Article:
THE KINDNESS OF STRANGERS: BEING THE PERSON YOU WANT TO KNOW

We talk a lot about the kindness of strangers, or I do at any rate. I live for kindness, actively seeking it out, desperately desperate to do my best and to see the best in other people. And I feel like I'm not alone with that, not many people get out of bed in the morning with the intention of being a knob, and everywhere I look I am surrounded by what seem to be some really great people. And yet it seems, being kind is not always that easy. In a world where we are glued to our phones, trampling over one another to get to the top and just being generally busy, it's surprisingly easy to be a bit of an arsehole. 

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Pushing in front of someone in the queue for the bus (because hella no I am not losing my seat to these shrieking school children), barging through a crowd with the RBF in full force because your G&T is empty and you'll be damned if you have to listen to Julie moan on about that shitstain of a boyfriend without another one and ignoring desperate pleas for money from people sitting on the pavement because you genuinely haven't got any change on you are just a handful of the little things that we do without thinking, every day, that prevent us perhaps, from being the kind hearted strangers that we are so desperate to be. 

The situation online is just as bad, if not worse. The inspiration for this article came from the rather wonderful Vix Meldrew who wrote an article this week expressing her concern that blogging was making people pricks (she wasn't actually wrong at all) - it's all too easy to skim past positive comments that someone so diligently took the time to leave for you and even easier to ignore other people all together. Whether you're a blogger who can't be bothered to read about Clinique's new eyeliner pen (which in fairness does look pretty dreamy) or just your average Facebook user who is becoming acutely bored of seeing photos of Susan's baby, it's impossible to deny that for a large portion of the day we behave like the lone wolfs we feel like.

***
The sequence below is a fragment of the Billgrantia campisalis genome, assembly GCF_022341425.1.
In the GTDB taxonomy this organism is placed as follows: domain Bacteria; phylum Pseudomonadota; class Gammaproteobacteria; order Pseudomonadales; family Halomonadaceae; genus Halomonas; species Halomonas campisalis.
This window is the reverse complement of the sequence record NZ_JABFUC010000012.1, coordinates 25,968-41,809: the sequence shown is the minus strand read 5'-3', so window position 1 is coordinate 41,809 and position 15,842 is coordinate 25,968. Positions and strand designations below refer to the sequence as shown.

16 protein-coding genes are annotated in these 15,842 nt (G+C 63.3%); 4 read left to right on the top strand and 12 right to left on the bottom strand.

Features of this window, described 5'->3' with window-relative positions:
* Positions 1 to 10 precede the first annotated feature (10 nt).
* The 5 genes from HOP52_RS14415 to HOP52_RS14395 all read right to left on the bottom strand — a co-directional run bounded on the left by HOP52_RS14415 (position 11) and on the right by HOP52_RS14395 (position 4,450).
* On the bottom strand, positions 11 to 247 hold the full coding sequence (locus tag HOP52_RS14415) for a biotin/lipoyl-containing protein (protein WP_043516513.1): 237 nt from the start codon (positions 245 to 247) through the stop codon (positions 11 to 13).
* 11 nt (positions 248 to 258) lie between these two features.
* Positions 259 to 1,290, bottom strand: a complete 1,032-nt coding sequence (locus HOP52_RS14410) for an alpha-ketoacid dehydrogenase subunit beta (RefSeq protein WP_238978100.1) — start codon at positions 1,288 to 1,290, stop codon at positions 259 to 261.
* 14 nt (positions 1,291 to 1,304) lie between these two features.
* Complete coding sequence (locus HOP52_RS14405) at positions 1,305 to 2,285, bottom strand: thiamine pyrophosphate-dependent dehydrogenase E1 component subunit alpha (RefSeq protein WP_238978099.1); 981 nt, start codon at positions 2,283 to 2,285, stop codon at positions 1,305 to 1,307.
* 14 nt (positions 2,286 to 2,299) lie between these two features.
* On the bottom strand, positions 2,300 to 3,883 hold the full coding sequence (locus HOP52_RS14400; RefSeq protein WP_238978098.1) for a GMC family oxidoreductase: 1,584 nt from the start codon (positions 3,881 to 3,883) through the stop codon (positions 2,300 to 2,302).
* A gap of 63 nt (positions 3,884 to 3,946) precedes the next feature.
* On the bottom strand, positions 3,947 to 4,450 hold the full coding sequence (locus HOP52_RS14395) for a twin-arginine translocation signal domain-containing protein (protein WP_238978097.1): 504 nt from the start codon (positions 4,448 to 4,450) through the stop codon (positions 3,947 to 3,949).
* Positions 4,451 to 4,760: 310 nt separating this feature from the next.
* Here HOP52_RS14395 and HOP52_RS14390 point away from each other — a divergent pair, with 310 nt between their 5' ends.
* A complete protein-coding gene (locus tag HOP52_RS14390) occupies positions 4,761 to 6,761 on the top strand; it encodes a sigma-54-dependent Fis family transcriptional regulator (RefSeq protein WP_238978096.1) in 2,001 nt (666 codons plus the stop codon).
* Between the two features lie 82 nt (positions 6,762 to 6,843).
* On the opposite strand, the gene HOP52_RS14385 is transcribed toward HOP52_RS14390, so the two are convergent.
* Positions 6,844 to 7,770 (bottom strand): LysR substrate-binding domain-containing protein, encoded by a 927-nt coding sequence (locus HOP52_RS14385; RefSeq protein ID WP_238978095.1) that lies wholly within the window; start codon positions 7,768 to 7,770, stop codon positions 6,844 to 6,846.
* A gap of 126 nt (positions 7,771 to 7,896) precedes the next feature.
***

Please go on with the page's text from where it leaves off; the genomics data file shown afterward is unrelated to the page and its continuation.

Every man for themselves. That's what we're taught isn't it? London is a dog eat dog city if I ever saw one and whilst it might not make sense to you, little old lady who I just knocked to the ground as I ran to get onto the tube before the doors closed, (even though, yes, there is another one coming in a minute), I'm b.u.s.y and I've got a lot going on and I just REALLY COULDN'T AFFORD TO MISS THAT TRAIN OKAY?!!?!?! Online it's the same situation. My post, my post, my post!!! READ MY POST FIRST!! (Although, you seriously need to read Vix's post first actually to know what I'm talking about), Twitter is like the London of the internet. Despite wanting to be kind, we're inherently pretty bloody selfish. 

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And yet, despite our shitty behaviour, we still talk a lot about the kindness of strangers, which does at least suggest, thankfully, that there is a glimmer of hope for what is starting to sound like a pretty bleak situation. 

Let's take my life for example, and no, before you roll your eyes, I'm not about to tell you what a great person I am; volunteering at soup kitchens and stopping to feed the pigeons (although that is, of course, the person I would like to become), I'm instead going to tell you about the kindness I have experienced recently from a group of what are, to all intents and purposes, strangers. (Because sadly, I'm hard pushed to call the people I follow on Twitter, who I've never actually met, actual friends, as much as I would like to).